I pretty much agree with Nathan Oman:
… I have to confess that the fall of a major financial institution puts me in a down right jaunty mood.
Sure, the markets already have lost 3%, but what makes me happy is the news that Lehman Brothers threw itself at the knees of the Fed and the Treasury Department over the week end, and Berneke and Paulson looked on in stoney indifference. At last, it would seem, capitalism is going to do what capitalism is supposed to do: Punish those who make bad investment choices. Hopefully, we are in for a bit of short term pain while markets find their bottom and the dead and dying are taken out behind the barn to be shot. On the other hand, once the carnage is over those with money to loan, invest, and spend — and there are lots of them — will come out from hiding in their bunkers with the knowledge that we've unwound the risk, and a market that has learned something about the valuation of credit derivatives can move forward. To be sure, the landscape will be utterly changed, but that had to happen any way. Better this way than through a long, slow, expensive process of bailing out the super-rich. This is bad for the financial markets and the real economy may take a hit as well. It is good, however, I think for the long-term political health of capitalism.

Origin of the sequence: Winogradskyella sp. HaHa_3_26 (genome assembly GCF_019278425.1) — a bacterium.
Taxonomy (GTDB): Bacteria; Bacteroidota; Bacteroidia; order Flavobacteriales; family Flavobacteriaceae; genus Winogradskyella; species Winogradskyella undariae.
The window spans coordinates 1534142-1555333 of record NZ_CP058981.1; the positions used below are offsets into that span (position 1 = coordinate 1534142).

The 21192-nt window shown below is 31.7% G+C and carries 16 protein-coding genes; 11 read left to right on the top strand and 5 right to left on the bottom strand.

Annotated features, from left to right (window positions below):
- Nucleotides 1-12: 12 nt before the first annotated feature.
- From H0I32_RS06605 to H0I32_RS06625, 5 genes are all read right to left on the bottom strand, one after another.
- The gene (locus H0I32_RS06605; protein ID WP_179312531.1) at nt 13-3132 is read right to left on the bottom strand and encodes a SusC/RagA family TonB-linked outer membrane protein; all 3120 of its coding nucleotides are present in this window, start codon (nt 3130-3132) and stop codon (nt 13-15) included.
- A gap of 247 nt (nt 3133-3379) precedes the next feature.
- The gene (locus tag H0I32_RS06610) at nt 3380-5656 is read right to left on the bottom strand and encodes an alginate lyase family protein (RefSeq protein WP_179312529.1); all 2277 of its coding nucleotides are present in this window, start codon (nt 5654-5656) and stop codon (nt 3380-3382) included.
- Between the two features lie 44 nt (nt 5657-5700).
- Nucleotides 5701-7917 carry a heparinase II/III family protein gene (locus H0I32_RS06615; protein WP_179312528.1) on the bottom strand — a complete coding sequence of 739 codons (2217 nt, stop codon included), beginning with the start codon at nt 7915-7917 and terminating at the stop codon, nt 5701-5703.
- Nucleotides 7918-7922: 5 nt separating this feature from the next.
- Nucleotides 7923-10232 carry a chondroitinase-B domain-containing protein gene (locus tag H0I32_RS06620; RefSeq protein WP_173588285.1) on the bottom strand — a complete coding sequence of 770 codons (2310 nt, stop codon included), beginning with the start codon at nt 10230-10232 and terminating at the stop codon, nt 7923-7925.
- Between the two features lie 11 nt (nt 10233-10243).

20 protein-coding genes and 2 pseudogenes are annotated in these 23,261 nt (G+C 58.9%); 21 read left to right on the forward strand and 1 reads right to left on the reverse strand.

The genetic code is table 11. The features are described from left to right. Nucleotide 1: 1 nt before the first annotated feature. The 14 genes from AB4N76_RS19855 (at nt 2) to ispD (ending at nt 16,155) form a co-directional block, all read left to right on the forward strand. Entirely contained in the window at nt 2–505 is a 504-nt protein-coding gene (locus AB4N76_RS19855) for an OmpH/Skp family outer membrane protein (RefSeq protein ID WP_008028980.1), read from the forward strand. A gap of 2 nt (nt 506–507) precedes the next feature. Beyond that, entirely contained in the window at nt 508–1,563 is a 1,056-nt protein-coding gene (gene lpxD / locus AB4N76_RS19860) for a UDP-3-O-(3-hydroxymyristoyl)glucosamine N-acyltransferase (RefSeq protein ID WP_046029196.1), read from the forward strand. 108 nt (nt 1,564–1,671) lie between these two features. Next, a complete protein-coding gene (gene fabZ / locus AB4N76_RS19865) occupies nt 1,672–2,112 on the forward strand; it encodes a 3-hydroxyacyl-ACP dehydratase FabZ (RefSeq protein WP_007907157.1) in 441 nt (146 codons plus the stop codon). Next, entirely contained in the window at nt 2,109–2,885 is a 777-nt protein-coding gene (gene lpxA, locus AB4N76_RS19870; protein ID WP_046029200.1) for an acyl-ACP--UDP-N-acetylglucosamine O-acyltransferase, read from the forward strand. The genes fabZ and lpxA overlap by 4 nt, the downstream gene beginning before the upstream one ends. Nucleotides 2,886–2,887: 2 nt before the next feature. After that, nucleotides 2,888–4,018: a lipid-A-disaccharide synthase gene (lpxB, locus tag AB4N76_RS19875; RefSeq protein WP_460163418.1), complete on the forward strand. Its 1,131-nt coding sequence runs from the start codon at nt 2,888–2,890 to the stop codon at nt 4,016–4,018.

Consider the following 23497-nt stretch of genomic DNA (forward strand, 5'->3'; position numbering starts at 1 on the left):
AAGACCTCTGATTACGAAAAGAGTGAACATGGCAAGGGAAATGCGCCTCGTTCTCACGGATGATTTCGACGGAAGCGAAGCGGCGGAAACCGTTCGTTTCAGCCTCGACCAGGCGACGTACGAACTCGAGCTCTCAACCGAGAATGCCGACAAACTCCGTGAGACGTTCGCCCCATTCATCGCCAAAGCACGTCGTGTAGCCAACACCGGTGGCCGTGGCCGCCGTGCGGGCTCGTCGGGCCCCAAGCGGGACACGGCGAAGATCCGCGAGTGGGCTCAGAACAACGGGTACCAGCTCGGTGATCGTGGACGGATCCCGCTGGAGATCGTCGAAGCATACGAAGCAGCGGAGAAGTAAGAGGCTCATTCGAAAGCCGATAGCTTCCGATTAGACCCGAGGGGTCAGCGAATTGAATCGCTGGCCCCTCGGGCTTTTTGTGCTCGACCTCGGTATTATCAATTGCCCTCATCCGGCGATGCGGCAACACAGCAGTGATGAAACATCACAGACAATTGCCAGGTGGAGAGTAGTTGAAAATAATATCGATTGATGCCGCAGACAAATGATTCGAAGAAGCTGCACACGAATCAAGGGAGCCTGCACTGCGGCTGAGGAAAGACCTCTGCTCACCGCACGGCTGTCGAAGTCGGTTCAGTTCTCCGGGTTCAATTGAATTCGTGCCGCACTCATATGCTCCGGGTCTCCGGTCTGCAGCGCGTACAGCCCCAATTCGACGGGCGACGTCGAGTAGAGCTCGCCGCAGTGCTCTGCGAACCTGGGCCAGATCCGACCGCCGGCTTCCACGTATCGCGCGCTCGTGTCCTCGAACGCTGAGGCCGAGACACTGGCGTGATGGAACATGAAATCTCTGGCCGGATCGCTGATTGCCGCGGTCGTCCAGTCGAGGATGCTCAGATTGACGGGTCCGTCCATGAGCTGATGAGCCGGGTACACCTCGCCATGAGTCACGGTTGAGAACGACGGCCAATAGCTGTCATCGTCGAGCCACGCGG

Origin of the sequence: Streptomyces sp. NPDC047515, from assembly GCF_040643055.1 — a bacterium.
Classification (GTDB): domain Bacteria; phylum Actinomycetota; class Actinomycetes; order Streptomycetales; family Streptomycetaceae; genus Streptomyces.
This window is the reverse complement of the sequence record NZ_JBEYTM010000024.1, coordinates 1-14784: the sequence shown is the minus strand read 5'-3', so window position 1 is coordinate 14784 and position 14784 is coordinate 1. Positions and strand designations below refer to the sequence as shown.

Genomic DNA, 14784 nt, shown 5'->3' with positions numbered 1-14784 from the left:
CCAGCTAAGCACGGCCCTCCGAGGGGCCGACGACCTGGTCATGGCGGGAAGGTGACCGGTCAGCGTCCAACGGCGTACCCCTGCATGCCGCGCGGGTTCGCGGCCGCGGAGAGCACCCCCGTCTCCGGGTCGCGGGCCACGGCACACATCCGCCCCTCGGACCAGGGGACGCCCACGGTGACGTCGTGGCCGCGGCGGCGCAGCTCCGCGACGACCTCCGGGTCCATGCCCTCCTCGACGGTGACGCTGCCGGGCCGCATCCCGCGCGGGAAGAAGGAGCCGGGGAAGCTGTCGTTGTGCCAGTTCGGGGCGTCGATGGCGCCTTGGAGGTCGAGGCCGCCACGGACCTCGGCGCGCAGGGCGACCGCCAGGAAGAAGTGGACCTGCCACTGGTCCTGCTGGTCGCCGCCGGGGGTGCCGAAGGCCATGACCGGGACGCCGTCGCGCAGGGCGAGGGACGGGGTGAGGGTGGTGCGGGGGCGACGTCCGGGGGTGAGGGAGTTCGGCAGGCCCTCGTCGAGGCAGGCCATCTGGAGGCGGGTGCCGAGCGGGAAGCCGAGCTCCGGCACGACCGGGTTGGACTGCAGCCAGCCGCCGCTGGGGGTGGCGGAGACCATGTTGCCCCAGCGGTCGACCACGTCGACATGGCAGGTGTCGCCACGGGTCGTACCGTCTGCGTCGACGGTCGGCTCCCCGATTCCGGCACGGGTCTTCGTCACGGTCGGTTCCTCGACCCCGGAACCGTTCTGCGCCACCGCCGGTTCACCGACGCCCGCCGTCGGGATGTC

I also agree with Tyler. Felix Salmon correctly scores the responses of the McCain and Obama campaigns to the Lehman collapse, though every time Salmon says “more” about regulation replace with “better.”